# Thread: Dividing and EOF

1. ## Dividing and EOF

This program that I wrote is supposed to get 3 sets of 5 numbers from the user and get the average of each set, but it's not getting the correct average for some numbers.

Here's the code:

Code:
```#include <stdio.h>
#define ROWS 3
#define COLS 5
double store(double st[][5]);
double average(double av[][5]);

main()
{
double ar[3][5];
//10
printf("Please enter 3 sets of 5 double numbers:\n");
store(ar);
average(ar);

return 0;
}

double store(double st[][5])
{
int i, n;    //20
char c;

for (n = 0; n < ROWS; n++)
{
printf("Enter 5 numbers for row %d:\n", n + 1);
for (i = 0; i < COLS; i++)
scanf("%d", &st[n][i]);
c = getchar();
}

}

double average(double av[][5])
{
int i, n;
double total;

for (n = 0; n < ROWS; n++)
{
total = 0;
for (i = 0; i < COLS; i++)
total += av[n][i] / COLS;
printf("The average of the numbers in set %d is %d\n", n + 1, total);
}
}```
If, for instance, I enter all "1"s it says the average of them is 2 (which is obviously incorrect). What is wrong here? It doesn't seem like anything is wrong, and I've tried two other ways of getting and reporting the average.

And one more thing, what is EOF? I've seen it described a few times---in books and on the internet---but I just don't understand what it is. For example, how does a loop with a test condition of something being compared to EOF end, besides pressing Ctrl+D or Ctrl+Z or something like that? What exactly is the use of EOF?

2. %d does not mean double, it means decimal.
To read doubles you need %f

3. Changing the "%d"s to "%f"s (the ones that properly need to be changed) produces weird results of very large negative numbers. Is there something else in the code that is wrong?

4. >To read doubles you need %f

To scanf a double, use "%lf". To printf a double, use "%f".

[EDIT]
Originally posted by Tride
And one more thing, what is EOF? I've seen it described a few times---in books and on the internet---but I just don't understand what it is.
EOF is a macro "which expands to an integer constant expression, with type int and a negative value, that is returned by several functions to indicate end-of-file, that is, no more input from a stream".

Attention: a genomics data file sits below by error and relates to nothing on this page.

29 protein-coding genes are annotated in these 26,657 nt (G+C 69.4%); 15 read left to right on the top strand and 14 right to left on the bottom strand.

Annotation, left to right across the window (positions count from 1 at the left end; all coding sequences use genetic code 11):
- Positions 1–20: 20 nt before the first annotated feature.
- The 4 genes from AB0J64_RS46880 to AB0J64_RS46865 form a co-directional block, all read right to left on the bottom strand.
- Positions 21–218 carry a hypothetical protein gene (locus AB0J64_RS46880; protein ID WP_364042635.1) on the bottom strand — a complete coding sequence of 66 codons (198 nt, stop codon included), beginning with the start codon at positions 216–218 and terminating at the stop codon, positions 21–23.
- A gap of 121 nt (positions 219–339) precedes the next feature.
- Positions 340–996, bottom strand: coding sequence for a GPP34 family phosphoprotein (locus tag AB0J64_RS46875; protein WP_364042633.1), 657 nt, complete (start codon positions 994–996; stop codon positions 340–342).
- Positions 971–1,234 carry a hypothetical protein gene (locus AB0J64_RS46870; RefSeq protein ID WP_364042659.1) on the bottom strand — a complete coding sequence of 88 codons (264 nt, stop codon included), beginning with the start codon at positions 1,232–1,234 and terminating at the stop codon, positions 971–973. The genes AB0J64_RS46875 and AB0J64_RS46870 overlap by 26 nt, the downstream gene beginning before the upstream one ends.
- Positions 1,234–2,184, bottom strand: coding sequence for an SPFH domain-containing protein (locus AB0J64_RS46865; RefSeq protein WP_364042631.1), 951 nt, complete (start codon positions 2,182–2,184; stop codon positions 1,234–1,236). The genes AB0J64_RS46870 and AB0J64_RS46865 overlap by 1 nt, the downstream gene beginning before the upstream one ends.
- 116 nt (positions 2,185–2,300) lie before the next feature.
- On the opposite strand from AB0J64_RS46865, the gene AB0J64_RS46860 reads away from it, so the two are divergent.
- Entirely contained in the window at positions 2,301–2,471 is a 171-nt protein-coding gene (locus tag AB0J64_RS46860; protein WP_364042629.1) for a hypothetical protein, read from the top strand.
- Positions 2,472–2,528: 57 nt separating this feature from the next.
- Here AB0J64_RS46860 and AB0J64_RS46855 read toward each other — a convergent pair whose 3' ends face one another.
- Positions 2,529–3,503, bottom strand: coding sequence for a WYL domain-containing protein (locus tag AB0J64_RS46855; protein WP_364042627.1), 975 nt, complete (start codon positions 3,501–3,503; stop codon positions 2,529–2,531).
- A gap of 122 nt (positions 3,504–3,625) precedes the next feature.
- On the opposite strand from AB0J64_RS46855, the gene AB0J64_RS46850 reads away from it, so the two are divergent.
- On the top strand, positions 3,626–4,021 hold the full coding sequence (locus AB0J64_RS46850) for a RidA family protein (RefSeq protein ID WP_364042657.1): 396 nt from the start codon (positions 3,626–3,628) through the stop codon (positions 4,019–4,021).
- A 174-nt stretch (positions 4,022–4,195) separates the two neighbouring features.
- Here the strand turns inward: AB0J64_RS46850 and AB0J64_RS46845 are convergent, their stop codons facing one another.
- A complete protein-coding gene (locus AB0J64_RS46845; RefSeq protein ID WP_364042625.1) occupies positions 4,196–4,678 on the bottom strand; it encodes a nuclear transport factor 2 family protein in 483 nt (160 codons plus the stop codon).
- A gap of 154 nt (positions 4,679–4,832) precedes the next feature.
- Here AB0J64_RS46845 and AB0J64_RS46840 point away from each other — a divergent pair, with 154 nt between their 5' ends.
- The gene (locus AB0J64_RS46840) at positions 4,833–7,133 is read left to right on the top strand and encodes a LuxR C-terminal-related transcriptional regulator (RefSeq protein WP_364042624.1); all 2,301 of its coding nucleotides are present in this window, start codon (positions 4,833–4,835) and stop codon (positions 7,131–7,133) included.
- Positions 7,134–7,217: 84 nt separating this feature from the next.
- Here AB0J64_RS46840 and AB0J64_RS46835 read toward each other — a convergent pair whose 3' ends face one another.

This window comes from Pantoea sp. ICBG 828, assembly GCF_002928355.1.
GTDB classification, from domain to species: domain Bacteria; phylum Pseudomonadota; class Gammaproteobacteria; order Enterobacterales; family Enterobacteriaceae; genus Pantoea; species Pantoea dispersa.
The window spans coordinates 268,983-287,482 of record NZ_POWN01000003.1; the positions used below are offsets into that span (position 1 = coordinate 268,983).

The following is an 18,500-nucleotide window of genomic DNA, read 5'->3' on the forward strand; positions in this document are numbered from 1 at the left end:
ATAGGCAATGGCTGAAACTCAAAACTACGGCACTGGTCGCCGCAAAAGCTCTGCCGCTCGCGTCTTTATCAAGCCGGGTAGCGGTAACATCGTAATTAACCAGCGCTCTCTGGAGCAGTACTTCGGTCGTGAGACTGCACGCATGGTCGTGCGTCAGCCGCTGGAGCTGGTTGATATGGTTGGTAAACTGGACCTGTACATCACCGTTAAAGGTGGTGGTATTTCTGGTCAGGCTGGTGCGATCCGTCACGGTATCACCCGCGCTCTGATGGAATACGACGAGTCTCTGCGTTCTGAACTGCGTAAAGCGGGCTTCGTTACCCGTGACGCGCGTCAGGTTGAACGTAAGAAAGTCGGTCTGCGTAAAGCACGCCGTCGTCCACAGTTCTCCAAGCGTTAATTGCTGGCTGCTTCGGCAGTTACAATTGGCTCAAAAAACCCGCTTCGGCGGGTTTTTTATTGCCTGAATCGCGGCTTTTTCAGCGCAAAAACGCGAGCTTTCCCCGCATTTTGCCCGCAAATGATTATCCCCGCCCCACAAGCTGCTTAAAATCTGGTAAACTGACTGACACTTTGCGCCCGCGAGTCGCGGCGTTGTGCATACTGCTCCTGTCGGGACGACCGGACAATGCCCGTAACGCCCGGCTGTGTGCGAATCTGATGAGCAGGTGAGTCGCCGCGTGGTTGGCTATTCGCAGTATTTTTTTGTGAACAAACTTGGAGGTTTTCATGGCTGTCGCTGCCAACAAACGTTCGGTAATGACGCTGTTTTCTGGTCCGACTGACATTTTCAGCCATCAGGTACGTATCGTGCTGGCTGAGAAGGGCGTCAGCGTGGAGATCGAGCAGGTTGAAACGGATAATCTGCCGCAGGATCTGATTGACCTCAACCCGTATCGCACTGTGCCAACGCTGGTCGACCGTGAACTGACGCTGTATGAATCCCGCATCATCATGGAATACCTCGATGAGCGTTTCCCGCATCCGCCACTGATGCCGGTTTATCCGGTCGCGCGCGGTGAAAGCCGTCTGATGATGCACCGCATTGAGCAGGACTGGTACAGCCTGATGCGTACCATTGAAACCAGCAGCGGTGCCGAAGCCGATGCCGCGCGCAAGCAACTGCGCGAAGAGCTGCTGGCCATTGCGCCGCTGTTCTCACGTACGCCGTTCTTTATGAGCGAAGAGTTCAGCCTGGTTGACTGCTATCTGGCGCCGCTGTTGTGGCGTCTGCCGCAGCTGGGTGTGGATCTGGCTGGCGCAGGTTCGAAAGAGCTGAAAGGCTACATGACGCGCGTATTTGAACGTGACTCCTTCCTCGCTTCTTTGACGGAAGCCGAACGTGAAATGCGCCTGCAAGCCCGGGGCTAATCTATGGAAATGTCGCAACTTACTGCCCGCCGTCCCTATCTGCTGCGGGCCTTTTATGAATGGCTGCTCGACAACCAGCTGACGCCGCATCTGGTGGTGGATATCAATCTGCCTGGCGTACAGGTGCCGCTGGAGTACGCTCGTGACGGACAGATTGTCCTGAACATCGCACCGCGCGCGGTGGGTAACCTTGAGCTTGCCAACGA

Originally posted by Tride
For example, how does a loop with a test condition of something being compared to EOF end, besides pressing Ctrl+D or Ctrl+Z or something like that?
It doesn't.

Well, you might bail out of the program with a 'Ctrl+C' or such.

Or you might be piping an actual file to the program and thus encounter EOF to end the loop.
Originally posted by Tride
What exactly is the use of EOF?
Let's use getchar as an example. If it doesn't return EOF, then it returned "the next character from the input stream pointed to by stdin". It is advantageous to know that you actually got a character from the stdin before you might attempt to use it.

[/EDIT]

5. Originally posted by Dave_Sinkula
>To read doubles you need %f
I thought of that after I posted, but...
Sorry Tride.

6. Hmm... I had the idea that type double variables could have their value displayed using %d if the value was an integer. Thanks for clearing that up!

And about EOF, is it just an unseen character at the end of every input? If so, I can see how
Let's use getchar as an example. If it doesn't return EOF, then it returned "the next character from the input stream pointed to by stdin". It is advantageous to know that you actually got a character from the stdin before you might attempt to use it.
would work. Does it have many other uses besides in a case like you gave? But it's not like EOF is something I have to know a lot about to be a good programmer, right?

7. >Does it have many other uses besides in a case like you gave?

7.4 Character handling <ctype.h>
1 The header <ctype.h> declares several functions useful for classifying and mapping characters. In all cases the argument is an int, the value of which shall be representable as an unsigned char or shall equal the value of the macro EOF. If the argument has any other value, the behavior is undefined.
The fclose function returns zero if the stream was successfully closed, or EOF if any errors were detected.
The fflush function sets the error indicator for the stream and returns EOF if a write error occurs, otherwise it returns zero.
The fscanf function returns the value of the macro EOF if an input failure occurs before any conversion. Otherwise, the function returns the number of input items assigned, which can be fewer than provided for, or even zero, in the event of an early matching failure.
And so on. Many of the stdio functions return EOF when they were unsuccessful or an error occurred.
• fclose
• fflush
• fscanf, scanf, sscanf, fvscanf, fscanf, vsscanf
• fgetc, getc, getchar
• fputc, putc, putchar
• fputs, puts
• ungetc
>But it's not like EOF is something I have to know a lot about to be a good programmer, right?

The underlying specifics of EOF on a particular implementation? No.

That you should be aware of functions that will indicate they were not successful by returning EOF, and checking for success before continuing? Yes.

8. >>But it's not like EOF is something I have to know a lot about to be a good programmer, right?<<
To go with what's already mentioned:
http://faq.cprogramming.com/cgi-bin/...&id=1043284351

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